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Hoffmann, R. A wiki for the life sciences where authorship matters. Nature Genetics (2008)

Linkage of the beta-like omega-globin gene to alpha-like globin genes in an Australian marsupial supports the chromosome duplication model for separation of globin gene clusters.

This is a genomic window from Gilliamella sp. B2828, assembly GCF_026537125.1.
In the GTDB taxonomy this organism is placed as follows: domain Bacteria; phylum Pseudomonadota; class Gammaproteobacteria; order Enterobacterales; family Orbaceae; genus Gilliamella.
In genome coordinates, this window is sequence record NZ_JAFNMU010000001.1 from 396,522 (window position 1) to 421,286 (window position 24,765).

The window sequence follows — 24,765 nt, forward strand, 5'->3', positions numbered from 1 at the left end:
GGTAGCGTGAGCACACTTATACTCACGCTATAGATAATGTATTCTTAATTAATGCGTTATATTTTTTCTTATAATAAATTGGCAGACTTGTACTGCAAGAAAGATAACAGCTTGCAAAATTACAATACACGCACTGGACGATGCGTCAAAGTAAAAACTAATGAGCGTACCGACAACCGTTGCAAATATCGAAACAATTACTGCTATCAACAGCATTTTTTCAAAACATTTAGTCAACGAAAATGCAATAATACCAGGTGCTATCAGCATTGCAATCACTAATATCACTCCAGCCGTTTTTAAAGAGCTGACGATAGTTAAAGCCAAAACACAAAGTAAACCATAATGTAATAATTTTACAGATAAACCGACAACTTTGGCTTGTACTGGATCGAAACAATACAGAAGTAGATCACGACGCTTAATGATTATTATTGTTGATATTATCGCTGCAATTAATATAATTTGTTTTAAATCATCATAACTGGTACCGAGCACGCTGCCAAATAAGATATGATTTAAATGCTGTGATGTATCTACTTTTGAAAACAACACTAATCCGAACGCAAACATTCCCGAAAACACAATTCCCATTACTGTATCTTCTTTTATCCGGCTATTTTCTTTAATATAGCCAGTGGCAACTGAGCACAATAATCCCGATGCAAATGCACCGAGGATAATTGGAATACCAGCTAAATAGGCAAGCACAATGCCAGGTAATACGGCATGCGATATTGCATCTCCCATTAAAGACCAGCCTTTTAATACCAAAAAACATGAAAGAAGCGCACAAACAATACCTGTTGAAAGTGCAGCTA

The structure, function, and evolutionary history of globin genes have been the subject of extensive investigation over a period of more than 40 years, yet new globin genes with highly specialized functions are still being discovered and much remains uncertain about their evolutionary history. Here we investigate the molecular evolution of the beta-globin gene family in a marsupial species, the tammar wallaby, Macropus eugenii. We report the complete DNA sequences of two beta-like globin genes and show by phylogenetic analyses that one of these genes is orthologous to embryonically expressed epsilon-globin genes of marsupials and eutherians and the other is orthologous to adult expressed beta-globin genes of marsupials and eutherians. We show that the tammar wallaby contains a third functional beta-like globin gene, omega-globin, which forms part of the alpha-globin gene cluster. The position of omega-globin on the 3' side of the alpha-globin cluster and its ancient phylogenetic history fit the criteria, originally proposed by Jeffreys et al. (1980), of a "fossil" beta-globin gene and suggest that an ancient chromosome or genome duplication preceded the evolution of unlinked clusters of alpha- and beta-globin genes in mammals and avians. In eutherian mammals, such as humans and mice, omega-globin has been silenced or translocated away from the alpha-globin locus, while in marsupials omega-globin is coordinately expressed with the adult alpha-globin gene just prior to birth to produce a functional hemoglobin (alpha2 omega2).[1]


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